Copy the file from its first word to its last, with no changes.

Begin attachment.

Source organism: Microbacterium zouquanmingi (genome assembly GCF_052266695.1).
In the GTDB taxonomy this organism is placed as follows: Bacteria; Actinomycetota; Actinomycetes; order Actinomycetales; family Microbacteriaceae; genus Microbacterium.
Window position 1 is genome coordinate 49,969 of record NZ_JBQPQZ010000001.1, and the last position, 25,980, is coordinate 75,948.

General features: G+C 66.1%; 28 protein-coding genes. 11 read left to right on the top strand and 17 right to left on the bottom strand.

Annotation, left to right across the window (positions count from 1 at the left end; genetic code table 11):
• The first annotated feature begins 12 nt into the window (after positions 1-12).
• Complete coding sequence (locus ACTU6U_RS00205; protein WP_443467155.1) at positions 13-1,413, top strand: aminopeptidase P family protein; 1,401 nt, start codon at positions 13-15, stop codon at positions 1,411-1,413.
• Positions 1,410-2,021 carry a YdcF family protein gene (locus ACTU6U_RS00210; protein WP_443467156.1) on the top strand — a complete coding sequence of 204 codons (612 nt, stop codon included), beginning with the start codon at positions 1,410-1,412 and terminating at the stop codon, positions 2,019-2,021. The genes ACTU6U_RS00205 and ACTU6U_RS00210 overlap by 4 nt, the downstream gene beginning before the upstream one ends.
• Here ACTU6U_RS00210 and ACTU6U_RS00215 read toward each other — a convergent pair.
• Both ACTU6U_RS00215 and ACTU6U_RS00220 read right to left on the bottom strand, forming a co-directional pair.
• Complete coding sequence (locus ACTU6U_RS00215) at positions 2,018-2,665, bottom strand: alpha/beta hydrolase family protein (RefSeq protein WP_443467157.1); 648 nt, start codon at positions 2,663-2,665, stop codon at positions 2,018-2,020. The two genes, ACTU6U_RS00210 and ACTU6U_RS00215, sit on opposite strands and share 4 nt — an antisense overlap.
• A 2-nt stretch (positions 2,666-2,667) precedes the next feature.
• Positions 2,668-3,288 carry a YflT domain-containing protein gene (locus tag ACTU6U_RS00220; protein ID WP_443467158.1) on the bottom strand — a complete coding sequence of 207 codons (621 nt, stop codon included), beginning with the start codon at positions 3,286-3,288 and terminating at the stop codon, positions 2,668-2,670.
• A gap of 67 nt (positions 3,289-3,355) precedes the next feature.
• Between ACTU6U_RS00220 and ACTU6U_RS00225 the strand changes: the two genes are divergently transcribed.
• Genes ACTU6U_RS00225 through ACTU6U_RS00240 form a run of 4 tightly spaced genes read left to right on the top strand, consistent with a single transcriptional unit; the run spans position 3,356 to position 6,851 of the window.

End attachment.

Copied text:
Source organism: Microbacterium zouquanmingi (genome assembly GCF_052266695.1).
In the GTDB taxonomy this organism is placed as follows: Bacteria; Actinomycetota; Actinomycetes; order Actinomycetales; family Microbacteriaceae; genus Microbacterium.
Window position 1 is genome coordinate 49,969 of record NZ_JBQPQZ010000001.1, and the last position, 25,980, is coordinate 75,948.

General features: G+C 66.1%; 28 protein-coding genes. 11 read left to right on the top strand and 17 right to left on the bottom strand.

Annotation, left to right across the window (positions count from 1 at the left end; genetic code table 11):
• The first annotated feature begins 12 nt into the window (after positions 1-12).
• Complete coding sequence (locus ACTU6U_RS00205; protein WP_443467155.1) at positions 13-1,413, top strand: aminopeptidase P family protein; 1,401 nt, start codon at positions 13-15, stop codon at positions 1,411-1,413.
• Positions 1,410-2,021 carry a YdcF family protein gene (locus ACTU6U_RS00210; protein WP_443467156.1) on the top strand — a complete coding sequence of 204 codons (612 nt, stop codon included), beginning with the start codon at positions 1,410-1,412 and terminating at the stop codon, positions 2,019-2,021. The genes ACTU6U_RS00205 and ACTU6U_RS00210 overlap by 4 nt, the downstream gene beginning before the upstream one ends.
• Here ACTU6U_RS00210 and ACTU6U_RS00215 read toward each other — a convergent pair.
• Both ACTU6U_RS00215 and ACTU6U_RS00220 read right to left on the bottom strand, forming a co-directional pair.
• Complete coding sequence (locus ACTU6U_RS00215) at positions 2,018-2,665, bottom strand: alpha/beta hydrolase family protein (RefSeq protein WP_443467157.1); 648 nt, start codon at positions 2,663-2,665, stop codon at positions 2,018-2,020. The two genes, ACTU6U_RS00210 and ACTU6U_RS00215, sit on opposite strands and share 4 nt — an antisense overlap.
• A 2-nt stretch (positions 2,666-2,667) precedes the next feature.
• Positions 2,668-3,288 carry a YflT domain-containing protein gene (locus tag ACTU6U_RS00220; protein ID WP_443467158.1) on the bottom strand — a complete coding sequence of 207 codons (621 nt, stop codon included), beginning with the start codon at positions 3,286-3,288 and terminating at the stop codon, positions 2,668-2,670.
• A gap of 67 nt (positions 3,289-3,355) precedes the next feature.
• Between ACTU6U_RS00220 and ACTU6U_RS00225 the strand changes: the two genes are divergently transcribed.
• Genes ACTU6U_RS00225 through ACTU6U_RS00240 form a run of 4 tightly spaced genes read left to right on the top strand, consistent with a single transcriptional unit; the run spans position 3,356 to position 6,851 of the window.